At a Congressional hearing this morning led by Ed Markey of Massachusetts, NebuAd CEO Bob Dykes faced far more critical questioning than last week at the Senate. How critical? Consider this: He opened his testimony by comparing himself to Galileo -- yes, the same one who faced the Inquisition for asserting that the earth revolved around the sun.
Senators at a hearing about the Google-Yahoo search deal reacted as if Microsoft counsel Brad Smith handed them a smoking gun when he testified that Yahoo chief Jerry Yang once boasted that the agreement would hurt Microsoft.
Google and Viacom have reached an agreement to mask the identities of YouTube users before their viewing records are disclosed as part of a copyright infringement lawsuit.
Viacom's lawsuit against YouTube is continuing to roil digital rights advocates, who say that the case has already had ramifications far beyond the scope of intellectual property protections.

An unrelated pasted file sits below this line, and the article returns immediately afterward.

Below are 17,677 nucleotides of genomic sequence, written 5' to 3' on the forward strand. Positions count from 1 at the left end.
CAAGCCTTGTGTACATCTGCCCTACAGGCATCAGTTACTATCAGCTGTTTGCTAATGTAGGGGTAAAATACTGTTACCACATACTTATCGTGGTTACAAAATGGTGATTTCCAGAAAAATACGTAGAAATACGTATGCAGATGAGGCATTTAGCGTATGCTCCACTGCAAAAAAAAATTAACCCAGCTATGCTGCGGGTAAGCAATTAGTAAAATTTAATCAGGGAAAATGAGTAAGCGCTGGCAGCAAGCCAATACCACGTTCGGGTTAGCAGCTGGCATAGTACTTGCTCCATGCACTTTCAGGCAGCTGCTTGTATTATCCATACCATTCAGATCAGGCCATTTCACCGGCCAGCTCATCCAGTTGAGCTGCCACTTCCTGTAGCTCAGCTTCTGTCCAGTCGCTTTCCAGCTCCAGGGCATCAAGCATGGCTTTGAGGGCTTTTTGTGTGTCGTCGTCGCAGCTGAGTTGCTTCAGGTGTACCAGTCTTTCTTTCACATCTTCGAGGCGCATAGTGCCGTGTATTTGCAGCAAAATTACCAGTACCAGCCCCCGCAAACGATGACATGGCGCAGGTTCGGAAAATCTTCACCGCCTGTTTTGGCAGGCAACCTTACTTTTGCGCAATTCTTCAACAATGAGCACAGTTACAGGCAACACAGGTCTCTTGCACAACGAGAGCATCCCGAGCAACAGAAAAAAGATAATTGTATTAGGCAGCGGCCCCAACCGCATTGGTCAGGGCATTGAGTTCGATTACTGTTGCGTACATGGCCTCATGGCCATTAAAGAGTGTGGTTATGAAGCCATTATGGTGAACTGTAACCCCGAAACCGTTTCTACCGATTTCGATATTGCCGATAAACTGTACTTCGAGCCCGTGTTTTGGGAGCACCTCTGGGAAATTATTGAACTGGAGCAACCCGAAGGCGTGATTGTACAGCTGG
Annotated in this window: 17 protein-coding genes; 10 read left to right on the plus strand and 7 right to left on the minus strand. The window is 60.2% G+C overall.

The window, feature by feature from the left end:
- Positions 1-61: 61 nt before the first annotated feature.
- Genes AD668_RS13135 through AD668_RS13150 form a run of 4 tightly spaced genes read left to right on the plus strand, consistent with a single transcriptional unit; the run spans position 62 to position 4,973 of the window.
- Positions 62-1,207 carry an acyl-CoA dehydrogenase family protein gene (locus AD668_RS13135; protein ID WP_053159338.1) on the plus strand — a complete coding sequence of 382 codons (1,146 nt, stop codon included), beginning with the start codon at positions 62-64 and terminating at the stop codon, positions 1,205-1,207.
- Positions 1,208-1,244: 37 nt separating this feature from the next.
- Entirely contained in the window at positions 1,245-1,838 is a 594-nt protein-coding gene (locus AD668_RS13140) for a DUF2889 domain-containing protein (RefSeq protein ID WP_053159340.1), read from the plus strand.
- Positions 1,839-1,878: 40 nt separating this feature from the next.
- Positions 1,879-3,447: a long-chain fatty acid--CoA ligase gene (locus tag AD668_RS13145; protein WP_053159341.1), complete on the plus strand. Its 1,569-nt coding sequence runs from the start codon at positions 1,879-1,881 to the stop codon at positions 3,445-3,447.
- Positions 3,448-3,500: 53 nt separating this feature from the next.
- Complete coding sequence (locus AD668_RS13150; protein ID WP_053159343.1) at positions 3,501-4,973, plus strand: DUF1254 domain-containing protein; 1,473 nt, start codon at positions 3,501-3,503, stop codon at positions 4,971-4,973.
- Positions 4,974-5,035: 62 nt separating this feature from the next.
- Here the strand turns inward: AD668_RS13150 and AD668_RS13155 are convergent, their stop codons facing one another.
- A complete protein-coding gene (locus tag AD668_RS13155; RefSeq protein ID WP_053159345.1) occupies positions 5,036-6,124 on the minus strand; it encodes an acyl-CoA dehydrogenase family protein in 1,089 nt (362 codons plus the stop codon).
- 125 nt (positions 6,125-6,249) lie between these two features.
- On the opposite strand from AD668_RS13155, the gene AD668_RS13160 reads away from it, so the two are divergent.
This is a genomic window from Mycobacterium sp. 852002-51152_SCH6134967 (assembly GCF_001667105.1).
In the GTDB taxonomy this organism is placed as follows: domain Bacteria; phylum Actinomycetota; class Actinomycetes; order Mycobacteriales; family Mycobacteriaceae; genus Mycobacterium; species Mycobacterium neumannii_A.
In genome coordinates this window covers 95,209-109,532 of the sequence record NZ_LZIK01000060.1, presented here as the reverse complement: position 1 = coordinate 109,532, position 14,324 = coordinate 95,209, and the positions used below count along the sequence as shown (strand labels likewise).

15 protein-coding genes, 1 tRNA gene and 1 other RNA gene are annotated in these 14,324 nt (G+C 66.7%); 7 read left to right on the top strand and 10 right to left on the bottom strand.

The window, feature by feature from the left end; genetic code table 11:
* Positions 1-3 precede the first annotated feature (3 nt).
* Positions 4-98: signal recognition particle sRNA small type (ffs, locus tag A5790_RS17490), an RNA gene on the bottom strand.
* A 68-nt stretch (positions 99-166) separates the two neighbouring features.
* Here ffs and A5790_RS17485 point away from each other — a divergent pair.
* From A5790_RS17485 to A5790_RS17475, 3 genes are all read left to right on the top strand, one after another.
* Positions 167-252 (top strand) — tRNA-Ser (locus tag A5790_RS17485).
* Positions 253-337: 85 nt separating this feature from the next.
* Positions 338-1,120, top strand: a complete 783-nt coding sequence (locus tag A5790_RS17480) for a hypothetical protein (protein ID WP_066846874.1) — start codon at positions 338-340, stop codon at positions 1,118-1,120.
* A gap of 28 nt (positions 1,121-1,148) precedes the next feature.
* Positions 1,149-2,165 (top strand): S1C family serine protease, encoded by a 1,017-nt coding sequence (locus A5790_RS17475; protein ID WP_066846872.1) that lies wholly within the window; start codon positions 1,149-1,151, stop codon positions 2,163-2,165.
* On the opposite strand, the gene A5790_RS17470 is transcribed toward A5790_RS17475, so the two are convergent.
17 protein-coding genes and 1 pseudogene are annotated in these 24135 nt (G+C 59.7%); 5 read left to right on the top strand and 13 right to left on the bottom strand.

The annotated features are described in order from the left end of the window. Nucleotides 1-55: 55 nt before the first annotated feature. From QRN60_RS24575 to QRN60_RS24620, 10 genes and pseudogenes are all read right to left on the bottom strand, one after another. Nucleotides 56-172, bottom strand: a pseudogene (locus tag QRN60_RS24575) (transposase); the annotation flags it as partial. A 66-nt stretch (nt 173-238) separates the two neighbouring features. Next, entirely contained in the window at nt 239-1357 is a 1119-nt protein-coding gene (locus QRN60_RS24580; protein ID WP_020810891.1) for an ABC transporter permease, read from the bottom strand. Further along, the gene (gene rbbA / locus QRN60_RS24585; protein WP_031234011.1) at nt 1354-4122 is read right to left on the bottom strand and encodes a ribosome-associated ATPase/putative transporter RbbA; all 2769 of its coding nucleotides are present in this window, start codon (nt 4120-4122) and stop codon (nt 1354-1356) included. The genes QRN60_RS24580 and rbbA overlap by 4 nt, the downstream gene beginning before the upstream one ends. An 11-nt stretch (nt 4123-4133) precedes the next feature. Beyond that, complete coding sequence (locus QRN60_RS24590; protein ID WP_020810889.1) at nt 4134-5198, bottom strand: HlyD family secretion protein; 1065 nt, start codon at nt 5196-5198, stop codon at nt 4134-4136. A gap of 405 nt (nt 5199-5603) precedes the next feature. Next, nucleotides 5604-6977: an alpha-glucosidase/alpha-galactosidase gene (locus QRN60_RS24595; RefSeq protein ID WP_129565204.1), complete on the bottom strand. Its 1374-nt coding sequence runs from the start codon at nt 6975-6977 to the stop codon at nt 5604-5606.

FCC Chain Kevin Martin hasn't made a secret of his feelings that Comcast shouldn't have interfered with peer-to-peer traffic. Now, Martin says he will recommend ruling against Comcast when the FCC holds a public meeting on Aug. 1.
With the FCC still investigating Comcast for its traffic shaping practices, the company has announced a deal to work with Voice over Internet Protocol provider Vonage to address network management practices. Comcast's critics reacted with skepticism to the company's announcement. Net neutrality group Free Press called Comcast's announcement "baffling." The group said there's no reason for Comcast to say it's working with Vonage when the company is already supposedly committed to net neutrality.
To hear NebuAd CEO Bob Dykes tell it, the controversial company is the best thing to come along for online privacy in a very long time. Not everyone agrees.
Rosetta Stone, a company that sells software to teach foreign languages, has become the latest company to sue over keyword advertising on Google. Rosetta Stone is miffed because its name is being used by rivals as a trigger for search ads, according to a report in the Wall Street Journal.
Privacy advocates are condemning a federal judge's ruling ordering Google to give Viacom information about which users watched what videos on YouTube.